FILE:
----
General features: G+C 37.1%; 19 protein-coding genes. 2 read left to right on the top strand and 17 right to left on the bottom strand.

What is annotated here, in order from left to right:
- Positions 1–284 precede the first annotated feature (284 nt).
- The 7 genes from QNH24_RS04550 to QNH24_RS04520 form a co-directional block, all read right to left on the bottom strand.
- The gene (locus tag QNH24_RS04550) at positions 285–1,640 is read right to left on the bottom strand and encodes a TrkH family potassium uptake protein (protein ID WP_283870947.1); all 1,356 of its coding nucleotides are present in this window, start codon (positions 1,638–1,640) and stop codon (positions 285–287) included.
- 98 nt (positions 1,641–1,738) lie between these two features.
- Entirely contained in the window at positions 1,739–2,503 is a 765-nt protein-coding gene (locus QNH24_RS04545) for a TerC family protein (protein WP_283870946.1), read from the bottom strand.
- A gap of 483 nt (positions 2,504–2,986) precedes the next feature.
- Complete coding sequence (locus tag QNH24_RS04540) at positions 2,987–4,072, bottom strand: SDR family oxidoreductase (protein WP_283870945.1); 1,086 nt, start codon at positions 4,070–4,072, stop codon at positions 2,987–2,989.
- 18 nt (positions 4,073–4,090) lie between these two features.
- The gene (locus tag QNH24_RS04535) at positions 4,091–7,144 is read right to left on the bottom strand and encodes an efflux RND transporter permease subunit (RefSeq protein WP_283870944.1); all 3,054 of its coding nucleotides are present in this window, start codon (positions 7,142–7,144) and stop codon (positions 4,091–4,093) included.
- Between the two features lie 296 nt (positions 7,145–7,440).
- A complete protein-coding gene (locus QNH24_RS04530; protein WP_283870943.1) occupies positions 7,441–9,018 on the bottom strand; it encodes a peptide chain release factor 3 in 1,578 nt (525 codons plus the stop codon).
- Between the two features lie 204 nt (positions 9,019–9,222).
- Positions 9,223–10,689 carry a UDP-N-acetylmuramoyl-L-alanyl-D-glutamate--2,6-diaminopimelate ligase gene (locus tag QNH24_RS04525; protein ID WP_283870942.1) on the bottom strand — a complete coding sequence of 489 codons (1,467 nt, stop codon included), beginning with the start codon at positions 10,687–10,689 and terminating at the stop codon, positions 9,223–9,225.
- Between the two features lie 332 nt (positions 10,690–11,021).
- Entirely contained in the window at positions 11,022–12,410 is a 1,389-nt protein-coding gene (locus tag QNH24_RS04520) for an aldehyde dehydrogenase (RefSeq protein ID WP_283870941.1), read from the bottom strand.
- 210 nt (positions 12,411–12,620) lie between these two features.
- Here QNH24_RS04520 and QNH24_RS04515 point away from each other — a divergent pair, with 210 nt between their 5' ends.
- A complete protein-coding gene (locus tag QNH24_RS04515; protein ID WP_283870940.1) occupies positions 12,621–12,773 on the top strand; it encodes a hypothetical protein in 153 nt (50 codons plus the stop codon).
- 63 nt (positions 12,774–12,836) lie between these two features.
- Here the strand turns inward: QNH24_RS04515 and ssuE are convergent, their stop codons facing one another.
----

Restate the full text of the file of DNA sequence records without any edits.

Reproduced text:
General features: G+C 37.1%; 19 protein-coding genes. 2 read left to right on the top strand and 17 right to left on the bottom strand.

What is annotated here, in order from left to right:
- Positions 1–284 precede the first annotated feature (284 nt).
- The 7 genes from QNH24_RS04550 to QNH24_RS04520 form a co-directional block, all read right to left on the bottom strand.
- The gene (locus tag QNH24_RS04550) at positions 285–1,640 is read right to left on the bottom strand and encodes a TrkH family potassium uptake protein (protein ID WP_283870947.1); all 1,356 of its coding nucleotides are present in this window, start codon (positions 1,638–1,640) and stop codon (positions 285–287) included.
- 98 nt (positions 1,641–1,738) lie between these two features.
- Entirely contained in the window at positions 1,739–2,503 is a 765-nt protein-coding gene (locus QNH24_RS04545) for a TerC family protein (protein WP_283870946.1), read from the bottom strand.
- A gap of 483 nt (positions 2,504–2,986) precedes the next feature.
- Complete coding sequence (locus tag QNH24_RS04540) at positions 2,987–4,072, bottom strand: SDR family oxidoreductase (protein WP_283870945.1); 1,086 nt, start codon at positions 4,070–4,072, stop codon at positions 2,987–2,989.
- 18 nt (positions 4,073–4,090) lie between these two features.
- The gene (locus tag QNH24_RS04535) at positions 4,091–7,144 is read right to left on the bottom strand and encodes an efflux RND transporter permease subunit (RefSeq protein WP_283870944.1); all 3,054 of its coding nucleotides are present in this window, start codon (positions 7,142–7,144) and stop codon (positions 4,091–4,093) included.
- Between the two features lie 296 nt (positions 7,145–7,440).
- A complete protein-coding gene (locus QNH24_RS04530; protein WP_283870943.1) occupies positions 7,441–9,018 on the bottom strand; it encodes a peptide chain release factor 3 in 1,578 nt (525 codons plus the stop codon).
- Between the two features lie 204 nt (positions 9,019–9,222).
- Positions 9,223–10,689 carry a UDP-N-acetylmuramoyl-L-alanyl-D-glutamate--2,6-diaminopimelate ligase gene (locus tag QNH24_RS04525; protein ID WP_283870942.1) on the bottom strand — a complete coding sequence of 489 codons (1,467 nt, stop codon included), beginning with the start codon at positions 10,687–10,689 and terminating at the stop codon, positions 9,223–9,225.
- Between the two features lie 332 nt (positions 10,690–11,021).
- Entirely contained in the window at positions 11,022–12,410 is a 1,389-nt protein-coding gene (locus tag QNH24_RS04520) for an aldehyde dehydrogenase (RefSeq protein ID WP_283870941.1), read from the bottom strand.
- 210 nt (positions 12,411–12,620) lie between these two features.
- Here QNH24_RS04520 and QNH24_RS04515 point away from each other — a divergent pair, with 210 nt between their 5' ends.
- A complete protein-coding gene (locus tag QNH24_RS04515; protein ID WP_283870940.1) occupies positions 12,621–12,773 on the top strand; it encodes a hypothetical protein in 153 nt (50 codons plus the stop codon).
- 63 nt (positions 12,774–12,836) lie between these two features.
- Here the strand turns inward: QNH24_RS04515 and ssuE are convergent, their stop codons facing one another.